A misconfigured CouchDB instance caused 154 million U.S. voters’ records to be exposed, according to MacKeeper security researcher Chris Vickery. “It was configured for public access with no username, password, or other authentication required.”
The database included fields for addresses, age, congressional as well as state senate districts, education, estimated income, ethnic, name, gender, languages, marital status, phone number, voting frequency, presence of children, and if the voter was a gun owner.
Vickery emailed every L2 email address he could find, receiving a response from L2’s CEO Bruce Willsie. L2’s unnamed client gave the old “we were hacked” excuse—something Vickery hears a lot after notifying a company of its unprotected database. Yet the database was taken offline fairly fast, three hours after speaking with Willsie.
Part of Willsie’s official statement included:
We very quickly identified the national client, informed them immediately and they took down the site as quickly as they could. The client told us that they were hacked, the firewall was taken down and then the probing began. This was an old copy (from about a year ago) of the national file, and it had only a very small number of our standard fields. Needless to say, the client is doing its own research now to determine the extent of the incursion. I’ve asked that they report back to us with their findings and their plan for hardening their system in the future.
Curious, Vickery had queried the server’s log to determine that a Serbian IP had been interacting with the publicly exposed U.S. voter profile database on April 11. “Why was a Serbian IP messing around with a U.S. voter database?” he asked. While it could have been a proxy, he called it “very troubling” that the incursion took place this year.
April was the same month Vickery discovered a misconfigured MongoDB hosted on AWS that contained the personal information of millions of Mexican voters. In May, he discovered yet another Mexican voter database that was publicly exposed. Russia, the Philippines and Turkey have had voters’ records dumped online. In December and January, Vickery discovered other misconfigured databases that resulted in a massive leak of U.S. voters’ records.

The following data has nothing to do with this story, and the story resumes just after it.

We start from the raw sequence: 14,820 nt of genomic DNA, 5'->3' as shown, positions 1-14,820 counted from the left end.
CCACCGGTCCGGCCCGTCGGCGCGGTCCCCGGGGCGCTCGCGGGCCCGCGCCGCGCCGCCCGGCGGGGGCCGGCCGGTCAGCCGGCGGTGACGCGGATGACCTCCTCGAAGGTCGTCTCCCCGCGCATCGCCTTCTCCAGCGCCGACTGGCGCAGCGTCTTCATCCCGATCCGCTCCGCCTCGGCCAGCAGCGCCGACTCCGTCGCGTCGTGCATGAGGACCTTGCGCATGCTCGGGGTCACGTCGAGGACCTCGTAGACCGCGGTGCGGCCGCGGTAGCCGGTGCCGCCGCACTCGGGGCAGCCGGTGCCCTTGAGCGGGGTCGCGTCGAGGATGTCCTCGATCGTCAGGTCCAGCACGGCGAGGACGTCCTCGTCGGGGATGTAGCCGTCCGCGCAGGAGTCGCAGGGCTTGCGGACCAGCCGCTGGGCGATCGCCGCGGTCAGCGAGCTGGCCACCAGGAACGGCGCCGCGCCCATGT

After this latest discovery of another unsecured database containing millions of American voters’ records, Dissent Doe from Pogo Was Right and the Office of Inadequate Security wrote on The Daily Dot, “Our government is currently doing little to nothing, so why should entities make more effort to secure our information?”
Attempts to regulate voter registration list dissemination are unlikely to succeed because political organizations and fund-raising organizations rely upon them, and their lobby makes mincemeat of any privacy lobbying efforts. No federal agency is enforcing data security in political organizations or non-profits, and so far, neither are state attorney generals.
If anyone can figure out who the L2 client was, then Vickery said to please contact him. “I don’t think L2 is going to tell us,” he added.